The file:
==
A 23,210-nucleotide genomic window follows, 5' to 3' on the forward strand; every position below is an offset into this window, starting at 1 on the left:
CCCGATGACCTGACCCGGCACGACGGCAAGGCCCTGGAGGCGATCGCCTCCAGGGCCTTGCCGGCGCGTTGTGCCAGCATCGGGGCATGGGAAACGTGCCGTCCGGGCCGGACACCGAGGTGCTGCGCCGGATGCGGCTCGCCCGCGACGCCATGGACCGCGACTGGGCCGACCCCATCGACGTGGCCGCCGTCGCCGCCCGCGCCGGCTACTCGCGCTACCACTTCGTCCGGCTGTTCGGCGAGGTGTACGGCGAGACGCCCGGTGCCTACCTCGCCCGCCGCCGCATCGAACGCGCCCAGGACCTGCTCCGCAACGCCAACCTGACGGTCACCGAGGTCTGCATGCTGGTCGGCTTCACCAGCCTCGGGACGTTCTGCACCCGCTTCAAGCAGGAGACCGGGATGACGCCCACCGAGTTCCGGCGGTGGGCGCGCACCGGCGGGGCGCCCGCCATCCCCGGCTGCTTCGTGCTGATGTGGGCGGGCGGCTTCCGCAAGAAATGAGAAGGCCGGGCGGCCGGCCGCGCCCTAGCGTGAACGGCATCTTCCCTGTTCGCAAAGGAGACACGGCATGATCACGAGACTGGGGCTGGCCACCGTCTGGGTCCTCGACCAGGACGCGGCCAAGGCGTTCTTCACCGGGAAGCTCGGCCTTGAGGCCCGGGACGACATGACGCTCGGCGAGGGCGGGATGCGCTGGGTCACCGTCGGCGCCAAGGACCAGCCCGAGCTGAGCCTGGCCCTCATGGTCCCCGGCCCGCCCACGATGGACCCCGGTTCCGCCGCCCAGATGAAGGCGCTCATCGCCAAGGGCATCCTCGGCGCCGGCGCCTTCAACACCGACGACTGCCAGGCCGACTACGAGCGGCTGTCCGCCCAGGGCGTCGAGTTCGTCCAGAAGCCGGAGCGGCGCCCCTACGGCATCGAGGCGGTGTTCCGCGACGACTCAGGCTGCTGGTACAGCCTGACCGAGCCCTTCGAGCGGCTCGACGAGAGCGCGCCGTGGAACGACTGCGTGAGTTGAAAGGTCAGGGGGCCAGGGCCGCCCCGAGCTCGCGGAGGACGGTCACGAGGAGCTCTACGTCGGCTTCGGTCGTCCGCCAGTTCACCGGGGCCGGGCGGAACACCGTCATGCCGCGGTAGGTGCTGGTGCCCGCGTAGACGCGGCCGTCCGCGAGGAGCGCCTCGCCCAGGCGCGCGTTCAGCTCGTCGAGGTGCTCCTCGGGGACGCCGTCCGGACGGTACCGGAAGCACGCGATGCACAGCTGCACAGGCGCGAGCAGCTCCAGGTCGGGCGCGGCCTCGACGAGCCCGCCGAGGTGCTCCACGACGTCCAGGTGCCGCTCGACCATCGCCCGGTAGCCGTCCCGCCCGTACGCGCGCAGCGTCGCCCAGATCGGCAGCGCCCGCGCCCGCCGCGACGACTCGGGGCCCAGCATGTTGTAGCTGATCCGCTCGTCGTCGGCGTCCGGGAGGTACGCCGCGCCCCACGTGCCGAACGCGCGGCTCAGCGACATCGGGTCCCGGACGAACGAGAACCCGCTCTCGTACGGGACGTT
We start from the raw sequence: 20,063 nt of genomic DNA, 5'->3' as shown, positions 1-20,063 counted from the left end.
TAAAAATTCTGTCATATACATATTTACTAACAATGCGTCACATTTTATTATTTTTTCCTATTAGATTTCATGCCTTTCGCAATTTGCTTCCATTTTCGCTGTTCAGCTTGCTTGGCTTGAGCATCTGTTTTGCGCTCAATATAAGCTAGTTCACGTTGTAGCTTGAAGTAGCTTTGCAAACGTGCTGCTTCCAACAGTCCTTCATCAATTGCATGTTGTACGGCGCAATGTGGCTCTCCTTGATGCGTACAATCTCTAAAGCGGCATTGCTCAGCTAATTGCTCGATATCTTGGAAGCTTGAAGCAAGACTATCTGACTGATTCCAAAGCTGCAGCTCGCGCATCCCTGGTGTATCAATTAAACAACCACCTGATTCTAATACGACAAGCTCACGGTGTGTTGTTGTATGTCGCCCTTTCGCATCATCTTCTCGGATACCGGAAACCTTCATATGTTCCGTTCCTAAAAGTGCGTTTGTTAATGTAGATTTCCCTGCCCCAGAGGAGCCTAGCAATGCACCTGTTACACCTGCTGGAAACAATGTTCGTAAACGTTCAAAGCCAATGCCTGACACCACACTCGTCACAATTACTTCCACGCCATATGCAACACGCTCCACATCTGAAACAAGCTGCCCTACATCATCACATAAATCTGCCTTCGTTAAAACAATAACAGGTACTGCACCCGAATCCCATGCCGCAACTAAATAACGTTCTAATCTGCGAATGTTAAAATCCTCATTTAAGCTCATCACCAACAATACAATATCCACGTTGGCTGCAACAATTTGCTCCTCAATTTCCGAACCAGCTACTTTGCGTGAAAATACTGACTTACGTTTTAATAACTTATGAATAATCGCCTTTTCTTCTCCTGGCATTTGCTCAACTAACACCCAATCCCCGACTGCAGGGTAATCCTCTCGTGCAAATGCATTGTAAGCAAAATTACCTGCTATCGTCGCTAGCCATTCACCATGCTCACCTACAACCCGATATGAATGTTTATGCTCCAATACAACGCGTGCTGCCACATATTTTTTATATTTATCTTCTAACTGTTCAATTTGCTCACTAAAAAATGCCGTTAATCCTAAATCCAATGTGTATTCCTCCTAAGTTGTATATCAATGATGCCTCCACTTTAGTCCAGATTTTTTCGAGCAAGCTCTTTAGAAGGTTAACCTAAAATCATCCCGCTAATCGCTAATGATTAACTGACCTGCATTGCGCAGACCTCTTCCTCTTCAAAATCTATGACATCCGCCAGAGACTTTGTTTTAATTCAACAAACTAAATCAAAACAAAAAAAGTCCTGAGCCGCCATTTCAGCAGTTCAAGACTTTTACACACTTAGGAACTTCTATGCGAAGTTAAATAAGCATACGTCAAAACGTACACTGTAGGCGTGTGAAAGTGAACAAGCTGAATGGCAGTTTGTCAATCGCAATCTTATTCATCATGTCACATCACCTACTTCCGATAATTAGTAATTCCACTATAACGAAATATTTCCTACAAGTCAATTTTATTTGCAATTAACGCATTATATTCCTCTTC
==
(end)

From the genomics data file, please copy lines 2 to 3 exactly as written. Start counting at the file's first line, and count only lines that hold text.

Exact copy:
CCCGATGACCTGACCCGGCACGACGGCAAGGCCCTGGAGGCGATCGCCTCCAGGGCCTTGCCGGCGCGTTGTGCCAGCATCGGGGCATGGGAAACGTGCCGTCCGGGCCGGACACCGAGGTGCTGCGCCGGATGCGGCTCGCCCGCGACGCCATGGACCGCGACTGGGCCGACCCCATCGACGTGGCCGCCGTCGCCGCCCGCGCCGGCTACTCGCGCTACCACTTCGTCCGGCTGTTCGGCGAGGTGTACGGCGAGACGCCCGGTGCCTACCTCGCCCGCCGCCGCATCGAACGCGCCCAGGACCTGCTCCGCAACGCCAACCTGACGGTCACCGAGGTCTGCATGCTGGTCGGCTTCACCAGCCTCGGGACGTTCTGCACCCGCTTCAAGCAGGAGACCGGGATGACGCCCACCGAGTTCCGGCGGTGGGCGCGCACCGGCGGGGCGCCCGCCATCCCCGGCTGCTTCGTGCTGATGTGGGCGGGCGGCTTCCGCAAGAAATGAGAAGGCCGGGCGGCCGGCCGCGCCCTAGCGTGAACGGCATCTTCCCTGTTCGCAAAGGAGACACGGCATGATCACGAGACTGGGGCTGGCCACCGTCTGGGTCCTCGACCAGGACGCGGCCAAGGCGTTCTTCACCGGGAAGCTCGGCCTTGAGGCCCGGGACGACATGACGCTCGGCGAGGGCGGGATGCGCTGGGTCACCGTCGGCGCCAAGGACCAGCCCGAGCTGAGCCTGGCCCTCATGGTCCCCGGCCCGCCCACGATGGACCCCGGTTCCGCCGCCCAGATGAAGGCGCTCATCGCCAAGGGCATCCTCGGCGCCGGCGCCTTCAACACCGACGACTGCCAGGCCGACTACGAGCGGCTGTCCGCCCAGGGCGTCGAGTTCGTCCAGAAGCCGGAGCGGCGCCCCTACGGCATCGAGGCGGTGTTCCGCGACGACTCAGGCTGCTGGTACAGCCTGACCGAGCCCTTCGAGCGGCTCGACGAGAGCGCGCCGTGGAACGACTGCGTGAGTTGAAAGGTCAGGGGGCCAGGGCCGCCCCGAGCTCGCGGAGGACGGTCACGAGGAGCTCTACGTCGGCTTCGGTCGTCCGCCAGTTCACCGGGGCCGGGCGGAACACCGTCATGCCGCGGTAGGTGCTGGTGCCCGCGTAGACGCGGCCGTCCGCGAGGAGCGCCTCGCCCAGGCGCGCGTTCAGCTCGTCGAGGTGCTCCTCGGGGACGCCGTCCGGACGGTACCGGAAGCACGCGATGCACAGCTGCACAGGCGCGAGCAGCTCCAGGTCGGGCGCGGCCTCGACGAGCCCGCCGAGGTGCTCCACGACGTCCAGGTGCCGCTCGACCATCGCCCGGTAGCCGTCCCGCCCGTACGCGCGCAGCGTCGCCCAGATCGGCAGCGCCCGCGCCCGCCGCGACGACTCGGGGCCCAGCATGTTGTAGCTGATCCGCTCGTCGTCGGCGTCCGGGAGGTACGCCGCGCCCCACGTGCCGAACGCGCGGCTCAGCGACATCGGGTCCCGGACGAACGAGAACCCGCTCTCGTACGGGACGTT
We start from the raw sequence: 20,063 nt of genomic DNA, 5'->3' as shown, positions 1-20,063 counted from the left end.